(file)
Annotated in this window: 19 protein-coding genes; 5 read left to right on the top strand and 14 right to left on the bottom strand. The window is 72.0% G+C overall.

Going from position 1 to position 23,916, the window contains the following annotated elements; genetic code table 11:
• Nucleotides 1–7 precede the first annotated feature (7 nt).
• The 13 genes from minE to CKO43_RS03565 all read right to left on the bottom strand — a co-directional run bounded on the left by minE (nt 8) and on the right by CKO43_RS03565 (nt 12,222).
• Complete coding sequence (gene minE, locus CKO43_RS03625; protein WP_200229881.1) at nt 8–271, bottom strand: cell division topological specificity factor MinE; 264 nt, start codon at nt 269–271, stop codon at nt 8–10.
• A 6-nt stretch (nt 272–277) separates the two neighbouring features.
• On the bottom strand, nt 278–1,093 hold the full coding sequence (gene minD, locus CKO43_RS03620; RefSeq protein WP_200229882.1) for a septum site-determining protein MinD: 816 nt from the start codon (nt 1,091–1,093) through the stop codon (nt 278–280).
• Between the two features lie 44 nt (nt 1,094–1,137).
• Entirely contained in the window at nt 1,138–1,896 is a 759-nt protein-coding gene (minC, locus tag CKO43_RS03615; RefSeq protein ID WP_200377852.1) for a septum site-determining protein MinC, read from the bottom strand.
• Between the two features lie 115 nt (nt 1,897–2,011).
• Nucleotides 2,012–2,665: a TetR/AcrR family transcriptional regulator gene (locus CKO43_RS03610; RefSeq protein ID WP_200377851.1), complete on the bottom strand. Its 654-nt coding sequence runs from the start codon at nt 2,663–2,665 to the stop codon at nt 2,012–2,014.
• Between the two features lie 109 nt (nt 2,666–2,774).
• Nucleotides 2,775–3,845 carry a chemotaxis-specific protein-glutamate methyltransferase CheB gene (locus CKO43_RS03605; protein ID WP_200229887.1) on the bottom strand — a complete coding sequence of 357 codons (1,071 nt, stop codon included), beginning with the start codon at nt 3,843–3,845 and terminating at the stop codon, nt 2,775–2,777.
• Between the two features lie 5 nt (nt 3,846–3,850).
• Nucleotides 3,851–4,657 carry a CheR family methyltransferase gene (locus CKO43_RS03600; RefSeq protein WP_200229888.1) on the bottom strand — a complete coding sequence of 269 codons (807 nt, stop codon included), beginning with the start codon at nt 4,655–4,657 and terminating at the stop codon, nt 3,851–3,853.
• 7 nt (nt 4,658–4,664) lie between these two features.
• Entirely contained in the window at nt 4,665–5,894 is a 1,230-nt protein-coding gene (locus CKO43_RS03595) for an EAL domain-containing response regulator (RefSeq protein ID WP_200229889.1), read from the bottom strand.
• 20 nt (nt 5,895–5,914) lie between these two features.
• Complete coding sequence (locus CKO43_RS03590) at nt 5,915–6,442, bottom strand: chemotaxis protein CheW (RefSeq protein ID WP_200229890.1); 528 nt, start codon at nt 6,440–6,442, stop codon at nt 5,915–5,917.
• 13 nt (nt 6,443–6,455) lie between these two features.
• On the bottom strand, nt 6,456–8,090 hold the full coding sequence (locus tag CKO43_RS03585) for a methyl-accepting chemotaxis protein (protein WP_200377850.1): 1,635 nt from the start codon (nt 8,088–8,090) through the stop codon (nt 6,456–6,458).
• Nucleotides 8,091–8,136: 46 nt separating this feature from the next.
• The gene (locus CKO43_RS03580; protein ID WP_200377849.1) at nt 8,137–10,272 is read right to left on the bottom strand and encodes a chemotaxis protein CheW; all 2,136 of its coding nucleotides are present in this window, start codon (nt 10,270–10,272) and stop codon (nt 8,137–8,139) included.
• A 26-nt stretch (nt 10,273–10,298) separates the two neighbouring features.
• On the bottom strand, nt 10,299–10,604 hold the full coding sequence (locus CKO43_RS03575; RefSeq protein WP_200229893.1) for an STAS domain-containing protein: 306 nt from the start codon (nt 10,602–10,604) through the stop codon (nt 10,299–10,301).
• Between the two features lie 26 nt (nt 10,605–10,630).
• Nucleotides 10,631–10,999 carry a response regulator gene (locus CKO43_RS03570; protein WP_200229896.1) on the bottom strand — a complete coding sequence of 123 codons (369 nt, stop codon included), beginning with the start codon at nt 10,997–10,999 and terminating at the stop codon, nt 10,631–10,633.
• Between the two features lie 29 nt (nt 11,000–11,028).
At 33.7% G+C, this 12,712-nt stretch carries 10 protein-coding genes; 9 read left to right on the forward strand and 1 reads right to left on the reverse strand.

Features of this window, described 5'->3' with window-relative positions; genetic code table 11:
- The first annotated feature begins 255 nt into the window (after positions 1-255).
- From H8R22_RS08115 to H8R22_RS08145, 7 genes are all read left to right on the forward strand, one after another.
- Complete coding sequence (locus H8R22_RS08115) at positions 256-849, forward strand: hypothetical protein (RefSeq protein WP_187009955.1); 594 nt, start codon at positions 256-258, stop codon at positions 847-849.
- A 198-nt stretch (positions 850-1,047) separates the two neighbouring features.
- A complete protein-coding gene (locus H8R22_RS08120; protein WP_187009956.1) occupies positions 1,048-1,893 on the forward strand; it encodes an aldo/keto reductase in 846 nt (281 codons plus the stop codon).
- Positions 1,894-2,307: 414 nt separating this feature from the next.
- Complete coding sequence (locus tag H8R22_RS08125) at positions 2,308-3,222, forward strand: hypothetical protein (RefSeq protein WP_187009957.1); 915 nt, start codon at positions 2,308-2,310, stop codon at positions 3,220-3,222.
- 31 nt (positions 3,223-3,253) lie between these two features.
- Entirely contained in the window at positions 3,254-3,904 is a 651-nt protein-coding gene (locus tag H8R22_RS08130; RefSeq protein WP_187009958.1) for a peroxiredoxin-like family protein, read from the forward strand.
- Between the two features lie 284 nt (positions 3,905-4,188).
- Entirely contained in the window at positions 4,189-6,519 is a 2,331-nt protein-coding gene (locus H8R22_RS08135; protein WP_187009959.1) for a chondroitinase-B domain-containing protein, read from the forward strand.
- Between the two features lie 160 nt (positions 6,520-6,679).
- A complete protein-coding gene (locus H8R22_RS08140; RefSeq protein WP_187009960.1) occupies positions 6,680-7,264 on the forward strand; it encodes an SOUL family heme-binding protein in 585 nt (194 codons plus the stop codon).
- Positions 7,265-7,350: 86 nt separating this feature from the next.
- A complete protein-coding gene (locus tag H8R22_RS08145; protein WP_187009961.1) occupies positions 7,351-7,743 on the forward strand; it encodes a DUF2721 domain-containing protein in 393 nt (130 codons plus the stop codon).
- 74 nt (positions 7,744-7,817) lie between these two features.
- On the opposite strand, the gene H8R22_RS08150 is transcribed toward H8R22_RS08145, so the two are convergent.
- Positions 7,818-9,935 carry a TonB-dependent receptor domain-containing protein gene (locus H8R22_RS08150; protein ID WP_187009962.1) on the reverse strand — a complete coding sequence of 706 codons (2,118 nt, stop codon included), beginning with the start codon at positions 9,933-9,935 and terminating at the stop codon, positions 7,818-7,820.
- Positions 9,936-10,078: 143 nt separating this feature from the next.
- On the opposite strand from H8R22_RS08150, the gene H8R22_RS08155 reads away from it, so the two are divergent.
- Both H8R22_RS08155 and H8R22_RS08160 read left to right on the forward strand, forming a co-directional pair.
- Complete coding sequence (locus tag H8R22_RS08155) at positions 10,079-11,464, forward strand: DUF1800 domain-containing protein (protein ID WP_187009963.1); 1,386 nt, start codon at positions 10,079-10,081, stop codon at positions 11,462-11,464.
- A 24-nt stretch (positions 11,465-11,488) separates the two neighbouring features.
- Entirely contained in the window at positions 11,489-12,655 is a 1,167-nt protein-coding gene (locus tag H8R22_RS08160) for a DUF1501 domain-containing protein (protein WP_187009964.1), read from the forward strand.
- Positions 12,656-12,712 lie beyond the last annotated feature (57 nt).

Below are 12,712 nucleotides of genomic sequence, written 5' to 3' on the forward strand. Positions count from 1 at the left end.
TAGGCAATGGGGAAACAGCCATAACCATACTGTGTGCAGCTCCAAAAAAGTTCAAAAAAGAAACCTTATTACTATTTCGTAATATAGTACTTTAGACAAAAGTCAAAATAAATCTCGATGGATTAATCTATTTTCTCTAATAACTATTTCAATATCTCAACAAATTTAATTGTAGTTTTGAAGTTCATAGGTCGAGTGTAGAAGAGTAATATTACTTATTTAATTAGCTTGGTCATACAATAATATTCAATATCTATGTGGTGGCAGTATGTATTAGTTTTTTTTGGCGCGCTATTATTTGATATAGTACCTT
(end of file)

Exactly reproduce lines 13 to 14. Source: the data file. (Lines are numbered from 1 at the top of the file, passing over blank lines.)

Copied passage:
• Nucleotides 2,775–3,845 carry a chemotaxis-specific protein-glutamate methyltransferase CheB gene (locus CKO43_RS03605; protein ID WP_200229887.1) on the bottom strand — a complete coding sequence of 357 codons (1,071 nt, stop codon included), beginning with the start codon at nt 3,843–3,845 and terminating at the stop codon, nt 2,775–2,777.
• Between the two features lie 5 nt (nt 3,846–3,850).